Oracle just announced it has bought Chicago-based Configure, Price and Quote (CPQ) provider BigMachines in a move that will greatly enhance its cloud-based sales functionality. While the details of the deal were not disclosed, some sources suggest Oracle could have paid more than $400 million.
CPQ software automates the sales process by providing order processing with guided selling, workflow approval processes on the cloud, and making those processes accessible on mobile devices.
In short, CPQs cut through paperwork and complications that accompany many deals and offers enterprises the ability to streamline the selling process. Ultimately, the aim is to provide a better customer experience for clients and better sales conversion rates.
But why would Oracle be interested in BigMachines? Oracle noted that the acquisition will give it cloud-based, end-to-end sales automation capabilities, said Thomas Kurian, Oracle VP.
The fundamental goals of smarter selling are to provide sales teams with the information, access and insights they need to maximize revenue opportunities and execute on all phases of the sales cycle. By adding BigMachines’ CPQ Cloud to the Oracle Cloud, companies will be able to drive more revenue and increase customer satisfaction with a seamlessly integrated process across marketing and sales, pricing and quoting, and fulfillment and service."
However, there a number of other reasons, not least of which is the fact that CPQ is becoming one of the really‘hot’ areas of Customer Relationship Management according to Gartner research earlier this year.
It also underlines Oracle’s commitment to the cloud and moving as many different products to the cloud as possible. Oracle is better known for its on-premises applications, but has been steadily moving towards the cloud in recent years, with enterprise cloud computing a major plank of its business strategy.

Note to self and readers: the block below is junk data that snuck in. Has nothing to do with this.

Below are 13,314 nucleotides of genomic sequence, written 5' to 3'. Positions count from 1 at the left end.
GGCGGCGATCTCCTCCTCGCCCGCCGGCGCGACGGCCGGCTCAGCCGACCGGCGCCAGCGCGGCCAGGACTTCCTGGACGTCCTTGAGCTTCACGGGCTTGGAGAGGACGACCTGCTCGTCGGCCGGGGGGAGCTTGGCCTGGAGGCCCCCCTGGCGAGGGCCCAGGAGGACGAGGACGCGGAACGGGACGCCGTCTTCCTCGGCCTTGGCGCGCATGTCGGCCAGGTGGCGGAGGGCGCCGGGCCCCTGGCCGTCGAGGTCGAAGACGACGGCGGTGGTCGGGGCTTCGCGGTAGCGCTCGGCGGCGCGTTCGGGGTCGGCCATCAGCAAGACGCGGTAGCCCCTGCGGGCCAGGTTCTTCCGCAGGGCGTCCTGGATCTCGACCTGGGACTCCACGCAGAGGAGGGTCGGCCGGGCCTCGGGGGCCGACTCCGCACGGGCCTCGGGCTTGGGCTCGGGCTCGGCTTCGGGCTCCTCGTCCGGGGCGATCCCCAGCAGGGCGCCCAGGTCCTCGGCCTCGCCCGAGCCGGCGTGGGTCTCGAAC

There is also the Salesforce dimension to the deal. With this acquisition it gets not only a set of confirmed cloud-based CPQ technologies, but all the expertise that comes with BigMachines and all of its customers, many of whom are also customers of Salesforce.com too.
Currently, BigMachines has a number of really big corporations on its books like Coca-Cola and Siemens, but its software can also be used by small companies, particularly its lower-end product called BigMachines Express, which is built on the Force.com platform.
Salesforce has been eating away at Oracle’s Seibel customer based for some time and Oracle has been hitting back. At the end of last year it bought Salesforce.com partner Eloqua for $871 million, which gave it access to many Salesforce.com customers. This deal is expected to give it even more traction with Salesforce customers.
Finally, while neither company has said exactly how much Oracle paid, Business Insider, citing sources close to the deal, reports it was over $400 million. According to the source, Oracle paid about five times the company’s revenue, which was on track to hit $100 million for this year.
Oracle said that it will integrate BigMachines CPQ with its marketing, sales, social and service clouds. The deal is due to close by the end of the year.